There are many jobs that you as a homeowner can do, and other tasks that should be tackled by a licensed air conditioning and heating service technician. The bottom line is that the more you can do, the lower the cost of the service call.
Interior A/C Maintenance Checklist
There is really no written-in-concrete order in which to tackle these tasks, but your thermostat is always a good place to get started. If your model is battery powered, its a good idea to change them out.
Trust me, you dont want to risk having them fail in the middle of a hot summer night, even if Walmart is open all night.
The process of cleaning and calibrating your thermostat is also a capital idea at this point. If its the case that your model is one of the older round styles, its probably worth your time to invest in a newer 7-day programmable thermostat.
The purpose of this is to enable your home to be in the comfort zone at you and your familys convenience, not 24 hours a day.
Next you can do a visual on your ductwork. If you have insulated metal ducts you will find that they are for the most part problem-free, but many contractor grade homes are built using flex ducts.
Flex is inexpensive and simple to install, which are the main reasons for their popularity. They are just an insulated foil tube with an interior metal wire coil to keep them round-shaped and expanded.
The downside? Nothing is free and this is no exception. The truth is that the plastic will degrade in the attic heat over time and will either collapse, which restricts air flow, or rip.
When rips happen, two issues come to mind. Logically, your conditioned air will escape. The second, and related issue, is that dust and bits of attic insulation get into your duct Then they are delivered into your house through your air grills.
While small rips may be patched up using metalized duct tape (never ever try using plastic duct tape in the attic; it cant tolerate the heat). It is preferable to replace the entire length; it is cheap at the price.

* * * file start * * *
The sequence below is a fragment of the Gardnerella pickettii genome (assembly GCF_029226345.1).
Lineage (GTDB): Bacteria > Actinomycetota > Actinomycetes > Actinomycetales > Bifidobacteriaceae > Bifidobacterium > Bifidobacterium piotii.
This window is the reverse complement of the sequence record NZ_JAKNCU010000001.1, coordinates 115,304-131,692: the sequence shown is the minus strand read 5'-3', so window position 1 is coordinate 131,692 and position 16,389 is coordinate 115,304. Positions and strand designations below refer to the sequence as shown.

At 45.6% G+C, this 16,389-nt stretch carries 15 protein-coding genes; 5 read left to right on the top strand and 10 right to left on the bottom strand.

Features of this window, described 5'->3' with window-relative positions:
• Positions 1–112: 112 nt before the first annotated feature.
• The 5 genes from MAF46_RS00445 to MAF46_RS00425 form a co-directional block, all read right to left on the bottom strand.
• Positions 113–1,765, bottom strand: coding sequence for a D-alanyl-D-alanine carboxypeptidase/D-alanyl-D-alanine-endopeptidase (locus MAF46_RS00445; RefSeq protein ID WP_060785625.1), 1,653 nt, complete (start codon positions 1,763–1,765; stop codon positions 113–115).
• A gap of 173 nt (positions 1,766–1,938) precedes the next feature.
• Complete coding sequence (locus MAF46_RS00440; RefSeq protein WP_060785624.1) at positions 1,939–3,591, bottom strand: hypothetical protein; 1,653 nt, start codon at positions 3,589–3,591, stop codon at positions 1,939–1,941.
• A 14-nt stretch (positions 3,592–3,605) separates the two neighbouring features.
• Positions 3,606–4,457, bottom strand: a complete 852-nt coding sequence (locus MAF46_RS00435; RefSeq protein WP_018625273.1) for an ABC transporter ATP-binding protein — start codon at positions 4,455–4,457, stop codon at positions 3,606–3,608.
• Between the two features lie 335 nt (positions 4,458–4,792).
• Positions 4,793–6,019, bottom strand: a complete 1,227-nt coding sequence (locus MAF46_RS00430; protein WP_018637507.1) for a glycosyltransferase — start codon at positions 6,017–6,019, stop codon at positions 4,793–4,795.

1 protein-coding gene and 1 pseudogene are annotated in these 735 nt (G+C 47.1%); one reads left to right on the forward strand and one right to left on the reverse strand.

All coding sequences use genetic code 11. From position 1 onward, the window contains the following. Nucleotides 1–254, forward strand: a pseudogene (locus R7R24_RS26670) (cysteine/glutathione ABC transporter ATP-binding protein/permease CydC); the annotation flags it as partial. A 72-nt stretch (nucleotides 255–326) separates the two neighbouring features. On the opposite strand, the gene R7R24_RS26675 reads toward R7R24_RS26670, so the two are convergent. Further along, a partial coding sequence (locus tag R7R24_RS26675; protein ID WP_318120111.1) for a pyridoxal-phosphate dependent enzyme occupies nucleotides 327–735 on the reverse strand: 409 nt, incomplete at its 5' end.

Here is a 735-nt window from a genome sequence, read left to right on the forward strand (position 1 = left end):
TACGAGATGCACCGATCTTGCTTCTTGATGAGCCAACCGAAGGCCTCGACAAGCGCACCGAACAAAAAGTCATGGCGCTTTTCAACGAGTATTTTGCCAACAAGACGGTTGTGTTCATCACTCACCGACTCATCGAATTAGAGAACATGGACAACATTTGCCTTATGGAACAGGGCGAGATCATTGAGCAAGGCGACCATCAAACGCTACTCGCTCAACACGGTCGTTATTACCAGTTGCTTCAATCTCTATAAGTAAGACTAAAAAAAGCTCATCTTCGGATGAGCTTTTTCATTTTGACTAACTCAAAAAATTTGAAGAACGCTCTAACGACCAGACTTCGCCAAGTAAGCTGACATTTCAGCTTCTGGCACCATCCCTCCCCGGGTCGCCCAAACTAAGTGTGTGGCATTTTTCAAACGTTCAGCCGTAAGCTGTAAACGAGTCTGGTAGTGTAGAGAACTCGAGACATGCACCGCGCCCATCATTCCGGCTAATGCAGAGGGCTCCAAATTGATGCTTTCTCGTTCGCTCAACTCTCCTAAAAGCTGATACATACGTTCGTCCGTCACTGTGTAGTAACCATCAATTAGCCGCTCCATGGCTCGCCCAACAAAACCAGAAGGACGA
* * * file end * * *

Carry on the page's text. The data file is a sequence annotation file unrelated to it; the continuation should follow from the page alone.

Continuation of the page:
Exterior A/C Maintenance Checklist
Now lets move along to the outside of your home. First, do a visual inspection of your HVAC condenser. Usually, this is the cube shaped unit with a fan that squats on a concrete or plastic pad outside your house.
The top as well as the interior of the unit must be clean and free of all debris (see the photo at the top of this article). Be sure there is no power to the unit when working on the condenser.
Even though the increasingly-popular ductless mini-split air conditioners need minimal maintenance by comparison, this step is important for them too.
You will observe some metal cooling fins situated on the outside. Be extremely careful when working on these fins. First, since they are very sharp they will cut you to the bone.
Next, because they are so thin, they will bend very easily. However, they have to be straight to be effective and maintain energy efficiency. They are easy to straighten out using a condenser fin comb.
Use a very soft brush or your garden fixed with a high-pressure nozzle (like you use to wash the car, not a pressure sprayer) to clean between the fins to optimize air flow.
Next, return back inside your house and replace your return air filter. Make a note to replace it every month on the first of the month, the day your pay your electric bill, or whatever mnemonic works for you.
Steadily increasing energy bills are a prime incentive to perform this important money-saving ritual. Not only that, it will extend the life of your furnace, the unit that usually lives in the attic that also works with your central heating.
Ready to get started? Do it yourself or find thousands of unbiased ratings on the best – and worst – electricians and service companies in your area. Try Angies List. Have a comment? Please feel free to share your thoughts below.